|Posted by buddhadog on June 22, 2010 at 8:18 PM|
It Happens Everywhere
Homeless animals can be found in every city of every state. The numbers are shocking. An average of seven million dogs and cats enter America’s shelters and pounds every year. Half of these animals are euthanized because of the lack of available homes for them. The number of stray animals on the streets is just as alarming. Although, an accurate count is impossible to obtain, it is estimated to be way over a hundred million. We do know that the number of stray cats alone is around seventy million. No wonder the number is so high when you consider the fact that in five years time, a female dog and her offspring can produce sixty-five thousand puppies. In the same amount of time, a cat and her young can bring three-hundred thousand little ones into the world.
The statistics are astronomical and you may wonder, can this problem be solved? The answer is “YES”. America can get a handle on the growing number of strays and abandoned animals. We can support and implement widespread sterilization programs. Pet owners can help by spaying and neutering their animals. It is proven that when sterilization programs are placed in cities, the number of sheltered animals decrease dramatically. Education is the key component in helping the tragedy of animal overpopulation. Unless people know the heart-wrenching number of homeless animals, they are helpless to do anything about them.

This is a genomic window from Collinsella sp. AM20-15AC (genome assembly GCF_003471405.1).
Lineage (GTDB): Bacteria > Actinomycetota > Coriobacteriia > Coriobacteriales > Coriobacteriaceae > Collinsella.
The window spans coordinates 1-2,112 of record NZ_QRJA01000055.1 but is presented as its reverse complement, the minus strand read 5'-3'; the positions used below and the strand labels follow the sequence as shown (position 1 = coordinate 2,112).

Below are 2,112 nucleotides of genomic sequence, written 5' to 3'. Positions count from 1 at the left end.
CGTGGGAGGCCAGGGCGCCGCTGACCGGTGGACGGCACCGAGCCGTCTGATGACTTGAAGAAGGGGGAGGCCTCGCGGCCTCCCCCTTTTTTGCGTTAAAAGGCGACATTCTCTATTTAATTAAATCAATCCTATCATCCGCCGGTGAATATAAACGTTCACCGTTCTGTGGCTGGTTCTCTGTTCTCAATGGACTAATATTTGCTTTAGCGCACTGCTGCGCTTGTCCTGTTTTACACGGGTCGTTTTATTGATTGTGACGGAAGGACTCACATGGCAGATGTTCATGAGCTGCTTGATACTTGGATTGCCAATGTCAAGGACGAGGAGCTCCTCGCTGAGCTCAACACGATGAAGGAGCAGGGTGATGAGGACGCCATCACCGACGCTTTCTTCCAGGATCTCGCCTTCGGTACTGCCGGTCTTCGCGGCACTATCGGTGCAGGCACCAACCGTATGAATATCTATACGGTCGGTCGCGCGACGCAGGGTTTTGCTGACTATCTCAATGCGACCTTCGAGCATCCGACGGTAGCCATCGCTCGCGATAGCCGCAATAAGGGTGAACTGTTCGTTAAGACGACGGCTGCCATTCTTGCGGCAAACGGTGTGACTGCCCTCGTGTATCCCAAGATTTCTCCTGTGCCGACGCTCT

Spaying and neutering will lesson the staggering number of unwanted little ones produced every year, but how do we save the ones already here? Adopt and Rescue! It is impossible for shelters to house the number of strays in America today. Consequently, homeless animals are turned away or in the case of “open-entry” shelters (no animal refused), the weaker are euthanized to make room for others. Adopting a pet will create space for another unlucky animal seeking shelter, food, and a chance to find a loving home. It will save a life and in return, you will get many years of friendship, enjoyment, and unconditional love.
Rescuing a homeless animal from the streets is just as important and rewarding as adopting. Two years ago, we found a Boston Terrier hiding under our shed. We tried to coax her out, but she was too scared. Every day, my daughters and I would go talk to her and give her food and water. It took a week for her to trust us enough where she would come to the house. After that, she was ours. The joy and love we receive from her is immeasurable to what we gave her. We have three long-haired Chihuahuas that were bought from a breeder and they are wonderful, but there’s just something different about Lucy. She looks in our eyes with so much appreciation; I can almost feel her thanking us. People say she was lucky to find us but we were the lucky ones.
Lisa's precious rescue, Lucy
THANK YOU, Lisa Vaughn of http://www.petinsurancecomparison.org for your blog contribution!